Yet one may argue that in reality, this is no option at all. The Talmud states that when one sins because he relies on subsequent teshuvah, G-d does not allow him to practice teshuvah. Since he cannot rely on this, he must sacrifice his life so as not to remain permanently separated from G-d through idolatry. With a minor sin, however, the separation from G-d that it causes is in any case temporary, even without recourse to teshuvah.

We are thus once again left with our original question: How can it be said that the same fear of separation from G-d that motivates a Jew to sacrifice his life with regard to idolatry can also motivate him to refrain from even a minor sin? The two cases are altogether different: the former causes a lasting separation and the latter a momentary one.

The Alter Rebbe answers this objection by clarifying the Talmudic statement on which it is based. The Talmud does not imply, he explains, that the sinner who relies on teshuvah utterly loses his ability to repent, but rather that the Divine assistance usually granted to a penitent sinner is withheld from him.

Thus, one could, after all, submit to coercion and practice idolatry and rely on teshuvah to save him from a lasting separation from G-d. Yet no Jew would take advantage of this resource; the love of G-d innate in every Jew dictates that he sacrifice his life rather than bear the temporary separation caused by idolatry.

This discussion is contained in the following paragraphs.

(3Although the Talmud states that “He who says, I will sin and repent, [sin and repent]’ is not given an opportunity [to do so],”4

[וְאַף שֶׁ"הָאוֹמֵר אֶחֱטָא וְאָשׁוּב – אֵין מַסְפִּיקִין כוּ'",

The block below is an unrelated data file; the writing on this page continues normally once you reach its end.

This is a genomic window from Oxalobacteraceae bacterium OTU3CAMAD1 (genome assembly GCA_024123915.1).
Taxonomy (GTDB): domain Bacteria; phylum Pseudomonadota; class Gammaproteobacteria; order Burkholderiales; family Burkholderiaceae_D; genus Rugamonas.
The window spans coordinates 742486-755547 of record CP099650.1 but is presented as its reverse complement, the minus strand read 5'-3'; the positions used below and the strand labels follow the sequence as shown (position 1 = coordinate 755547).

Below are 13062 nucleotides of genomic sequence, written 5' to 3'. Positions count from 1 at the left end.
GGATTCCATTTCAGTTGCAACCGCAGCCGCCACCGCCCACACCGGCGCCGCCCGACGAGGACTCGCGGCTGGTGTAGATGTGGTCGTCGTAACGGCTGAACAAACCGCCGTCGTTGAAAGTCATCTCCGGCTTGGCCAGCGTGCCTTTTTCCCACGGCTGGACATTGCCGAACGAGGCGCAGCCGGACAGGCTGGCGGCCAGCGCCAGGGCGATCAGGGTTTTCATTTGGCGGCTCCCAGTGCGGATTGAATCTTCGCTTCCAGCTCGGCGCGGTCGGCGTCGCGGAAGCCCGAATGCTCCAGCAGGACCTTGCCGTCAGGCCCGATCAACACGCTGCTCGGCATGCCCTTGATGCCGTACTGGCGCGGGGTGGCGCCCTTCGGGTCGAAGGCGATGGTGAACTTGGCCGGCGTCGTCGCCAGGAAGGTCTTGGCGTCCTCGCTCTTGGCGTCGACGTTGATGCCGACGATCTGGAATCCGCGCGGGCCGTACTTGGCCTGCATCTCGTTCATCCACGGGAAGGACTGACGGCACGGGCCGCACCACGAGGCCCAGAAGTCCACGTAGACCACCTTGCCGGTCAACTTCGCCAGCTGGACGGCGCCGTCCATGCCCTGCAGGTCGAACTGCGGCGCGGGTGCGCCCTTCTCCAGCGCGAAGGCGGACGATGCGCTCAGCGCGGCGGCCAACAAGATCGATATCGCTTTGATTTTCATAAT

this means merely that G-d does not aid such a sinner, granting him the auspicious occasion to repent.

הַיְינוּ, שֶׁאֵין מַחֲזִיקִים יָדוֹ לִהְיוֹת לוֹ שְׁעַת הַכּוֹשֶׁר לַעֲשׂוֹת תְּשׁוּבָה,

Generally, G-d grants one who wishes to repent the necessary power and the opportune moment to realize his good intentions. However, where one’s reliance on teshuvah formed the basis for his sin, he is lent neither the strength nor the opportunity.

If, however, he seizes the opportunity himself and he repents, “Nothing can stand in the way of repentance.”5)

אֲבָל אִם דָּחַק הַשָּׁעָה וְעָשָׂה תְּשׁוּבָה – אֵין לְךָ דָּבָר שֶׁעוֹמֵד בִּפְנֵי הַתְּשׁוּבָה.]

Thus, even in the case of idolatry, one could conceivably rely on teshuvah to prevent a lasting separation from G-d.

Nevertheless, every Jew is prepared and ready to suffer martyrdom for the sanctification of G-d’s Name

וְאַף־עַל־פִּי־כֵן, כָּל אִישׁ יִשְׂרָאֵל מוּכָן וּמְזוּמָּן לִמְסוֹר נַפְשׁוֹ עַל קְדוּשַּׁת ה',

and will not perform an idolatrous act lit., “to bow down before an idol” even temporarily, with the intention of repenting afterward—indicating that the fear of even a temporary separation from G-d is sufficient motivation for self-sacrifice.

שֶׁלֹּא לְהִשְׁתַּחֲווֹת לַעֲבוֹדָה זָרָה אֲפִילוּ לְפִי שָׁעָה וְלַעֲשׂוֹת תְּשׁוּבָה אַחַר כָּךְ,

This is because of the Divine light which is clothed in his soul, as explained above, which does not come within the realm of time at all but transcends time, and therefore, in relation to this light, every action is eternal; furthermore, as is known, this Divine light rules and dominates time—not only is it not governed by the laws of time, but on the contrary, it governs them.

וְהַיְינוּ, מִפְּנֵי אוֹר ה' הַמְלוּבָּשׁ בְּנַפְשָׁם כַּנִּזְכָּר לְעֵיל, שֶׁאֵינוֹ בִּבְחִינַת זְמַן וְשָׁעָה כְּלָל, אֶלָּא לְמַעְלָה מֵהַזְּמַן, וְשַׁלִּיט וּמוֹשֵׁל עָלָיו, כַּנּוֹדָע.

Thus, an action which took but a moment (and, judged by temporal standards, has no value) can become more momentous than one which takes much longer.6

Since the Divine light clothed in the soul transcends and dominates time, it does not permit any separation from G-d, no matter how short its duration.